fat / plus-sizeLast updated
“Fat” and “plus-size” are terms often used to refer to people who live and occupy space in a larger body. “Plus size” is a term often used in the fashion industry, typically with clothing marketed primarily to women.
These are subjective and generally emotionally fraught terms, and following the person’s self-identifying term can simplify the decision whether to use them. People may self-identify with terms like “fat,” and “plus-size,” “thick,” “curvy,” “big,” in non-pejorative ways, and there have been movements to reclaim them.
“Plus-size” is more of a marketing term than a description of physical appearance, as it typically describes women who are larger than a size 12 in clothing (e.g., plus-size model), though a 2016 study found the average American woman wore a size 16-18. The term may also be applicable when relevant and necessary in the context of trans and nonbinary people. Being perceived as overweight has adverse consequences for economic equality, health care, media coverage, style offerings, job security, wellness, and the courtroom.
Terms like “overweight” and “underweight” are common in health and medicine. They have specific clinical meanings, and when experts describing them are usually using those, as opposed to conventional standards of attractiveness. Consider more descriptive context like describing the person’s blood pressure, for example.
Even when quoting experts, it’s helpful to note that medical communities have been found to have biases around fat bodies: Doctors have been shown to have shorter appointments with fat patients and show less emotional rapport in the minutes they do have. And because many doctors don’t see past the person’s body while providing a diagnosis, it may compound other health issues. Studies have also found patients are less likely to trust physicians perceived as overweight or obese.
If obesity or morbid obesity is mentioned, it’s helpful to include how it’s defined and the historical context and limitations and biases of the terms:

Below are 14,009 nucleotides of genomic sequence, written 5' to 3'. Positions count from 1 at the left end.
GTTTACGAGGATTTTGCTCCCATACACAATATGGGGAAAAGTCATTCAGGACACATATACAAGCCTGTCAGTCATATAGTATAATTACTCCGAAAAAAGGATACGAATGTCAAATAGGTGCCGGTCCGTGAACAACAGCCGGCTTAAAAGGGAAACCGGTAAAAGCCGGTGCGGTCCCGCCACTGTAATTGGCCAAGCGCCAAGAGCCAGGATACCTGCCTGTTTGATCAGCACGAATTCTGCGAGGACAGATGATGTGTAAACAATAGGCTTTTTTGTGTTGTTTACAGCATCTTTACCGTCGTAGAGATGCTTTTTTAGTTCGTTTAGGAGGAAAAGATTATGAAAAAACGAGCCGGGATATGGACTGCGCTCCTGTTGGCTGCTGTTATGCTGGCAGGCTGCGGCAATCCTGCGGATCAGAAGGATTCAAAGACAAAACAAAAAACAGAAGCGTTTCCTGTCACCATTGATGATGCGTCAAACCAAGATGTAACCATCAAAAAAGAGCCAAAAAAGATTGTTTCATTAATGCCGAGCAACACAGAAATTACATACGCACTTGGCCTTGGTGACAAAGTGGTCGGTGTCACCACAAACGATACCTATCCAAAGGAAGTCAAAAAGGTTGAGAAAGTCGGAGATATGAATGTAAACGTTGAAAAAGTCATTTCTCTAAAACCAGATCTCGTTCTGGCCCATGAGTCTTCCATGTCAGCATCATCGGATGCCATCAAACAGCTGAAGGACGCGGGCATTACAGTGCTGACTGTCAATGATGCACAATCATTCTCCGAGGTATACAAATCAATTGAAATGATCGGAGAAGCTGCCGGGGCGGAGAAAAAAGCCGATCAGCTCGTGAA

- Per the American Obesity Treatment Association, the expression “morbid obesity” was coined in 1963 “in order to persuade health insurance administrators that reimbursement for the cost of intestinal bypass surgery in grossly obese patients could be justified on health grounds.”
- The BMI was created in the 19th century during the era of social Darwinism by an academic who tried to determine the “ideal” height-weight ratio and who based all his measurements on white, European men. Because of this, the measure is increasingly being criticized as racist and sexist.
body positivity/body neutrality
Body positivity is a movement dedicated to empowering plus-size people and amplifying their experiences in a fatphobic society. Body neutrality is the idea that a person should focus on what their body can do rather than what it looks like.
- Fat Is Not a Bad Word (Teen Vogue)
- 15 plus-size people tell us how they really feel about the word ‘fat’ (CafeMom)
- Everything You Know About Obesity Is Wrong (HuffPost)
- We’re barely using the best tool we have to fight obesity (Vox)
- Hold the soda, hold the fat shaming (Harvard)
“Fat” and “plus-size” are terms often used to refer to people who live and occupy space in a larger body. “Plus size” is a term often used in the fashion industry, typically to refer to clothing marketed primarily to women. In general, body descriptors should only be included when necessary and relevant. Even in these cases, such descriptors are subjective and generally emotionally fraught terms, and following the person’s self-identifying term can simplify the decision whether to use them.